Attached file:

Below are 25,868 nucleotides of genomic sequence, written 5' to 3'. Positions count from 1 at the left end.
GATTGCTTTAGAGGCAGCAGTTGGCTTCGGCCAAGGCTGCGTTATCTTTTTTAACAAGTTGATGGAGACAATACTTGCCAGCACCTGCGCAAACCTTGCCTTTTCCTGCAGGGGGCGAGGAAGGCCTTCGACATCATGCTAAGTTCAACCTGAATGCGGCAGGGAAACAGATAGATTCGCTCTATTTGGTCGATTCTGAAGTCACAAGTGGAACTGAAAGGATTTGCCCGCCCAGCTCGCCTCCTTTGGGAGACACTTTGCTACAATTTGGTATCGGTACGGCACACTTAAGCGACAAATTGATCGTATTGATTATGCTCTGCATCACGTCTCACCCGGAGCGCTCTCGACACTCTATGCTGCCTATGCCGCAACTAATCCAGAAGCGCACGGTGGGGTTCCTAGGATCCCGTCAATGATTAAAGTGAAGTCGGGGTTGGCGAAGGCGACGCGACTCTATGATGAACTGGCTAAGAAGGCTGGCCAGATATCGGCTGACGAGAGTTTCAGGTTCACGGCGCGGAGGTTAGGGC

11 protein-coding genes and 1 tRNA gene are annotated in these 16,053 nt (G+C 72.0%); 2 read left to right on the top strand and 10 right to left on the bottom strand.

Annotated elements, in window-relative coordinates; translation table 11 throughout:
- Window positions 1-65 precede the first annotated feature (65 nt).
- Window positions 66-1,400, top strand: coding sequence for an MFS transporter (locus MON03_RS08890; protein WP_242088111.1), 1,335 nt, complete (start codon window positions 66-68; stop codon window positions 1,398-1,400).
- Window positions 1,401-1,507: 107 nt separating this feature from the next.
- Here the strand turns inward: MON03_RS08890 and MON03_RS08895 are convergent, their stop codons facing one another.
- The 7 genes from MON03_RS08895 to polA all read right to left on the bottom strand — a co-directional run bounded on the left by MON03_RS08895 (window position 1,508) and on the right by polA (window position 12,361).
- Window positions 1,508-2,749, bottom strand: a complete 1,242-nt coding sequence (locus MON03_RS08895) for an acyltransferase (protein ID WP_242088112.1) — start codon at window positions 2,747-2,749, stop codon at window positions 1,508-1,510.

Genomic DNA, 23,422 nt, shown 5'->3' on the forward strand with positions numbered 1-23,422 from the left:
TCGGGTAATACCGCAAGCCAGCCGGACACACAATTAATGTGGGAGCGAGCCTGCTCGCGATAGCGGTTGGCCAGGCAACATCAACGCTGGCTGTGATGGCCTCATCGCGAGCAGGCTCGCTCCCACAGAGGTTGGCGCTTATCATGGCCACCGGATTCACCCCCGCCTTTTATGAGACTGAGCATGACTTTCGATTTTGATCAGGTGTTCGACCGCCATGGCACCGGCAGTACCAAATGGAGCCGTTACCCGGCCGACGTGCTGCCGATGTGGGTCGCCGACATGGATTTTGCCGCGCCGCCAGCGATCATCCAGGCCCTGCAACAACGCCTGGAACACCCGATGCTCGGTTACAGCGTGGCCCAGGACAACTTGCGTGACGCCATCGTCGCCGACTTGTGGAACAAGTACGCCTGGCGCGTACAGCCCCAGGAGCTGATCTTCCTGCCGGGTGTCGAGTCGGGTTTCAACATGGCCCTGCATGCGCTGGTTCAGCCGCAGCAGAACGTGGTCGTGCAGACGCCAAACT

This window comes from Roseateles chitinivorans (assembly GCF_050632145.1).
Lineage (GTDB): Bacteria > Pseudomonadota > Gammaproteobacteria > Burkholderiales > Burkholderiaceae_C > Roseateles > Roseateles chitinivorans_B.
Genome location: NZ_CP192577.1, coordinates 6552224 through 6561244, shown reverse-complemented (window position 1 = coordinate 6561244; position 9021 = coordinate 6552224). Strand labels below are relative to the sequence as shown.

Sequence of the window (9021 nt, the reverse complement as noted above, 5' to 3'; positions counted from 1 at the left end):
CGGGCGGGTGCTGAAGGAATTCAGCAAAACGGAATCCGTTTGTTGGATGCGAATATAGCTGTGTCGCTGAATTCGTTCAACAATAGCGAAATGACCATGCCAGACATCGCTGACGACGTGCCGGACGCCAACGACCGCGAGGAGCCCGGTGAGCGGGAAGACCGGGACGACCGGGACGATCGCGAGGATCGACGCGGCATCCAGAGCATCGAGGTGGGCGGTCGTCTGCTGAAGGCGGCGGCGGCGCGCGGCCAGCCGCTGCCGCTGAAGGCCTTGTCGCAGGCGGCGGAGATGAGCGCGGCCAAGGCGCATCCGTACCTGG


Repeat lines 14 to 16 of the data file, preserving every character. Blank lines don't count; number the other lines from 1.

Lineage (GTDB): Bacteria > Pseudomonadota > Gammaproteobacteria > Burkholderiales > Burkholderiaceae_C > Roseateles > Roseateles chitinivorans_B.
Genome location: NZ_CP192577.1, coordinates 6552224 through 6561244, shown reverse-complemented (window position 1 = coordinate 6561244; position 9021 = coordinate 6552224). Strand labels below are relative to the sequence as shown.

Sequence of the window (9021 nt, the reverse complement as noted above, 5' to 3'; positions counted from 1 at the left end):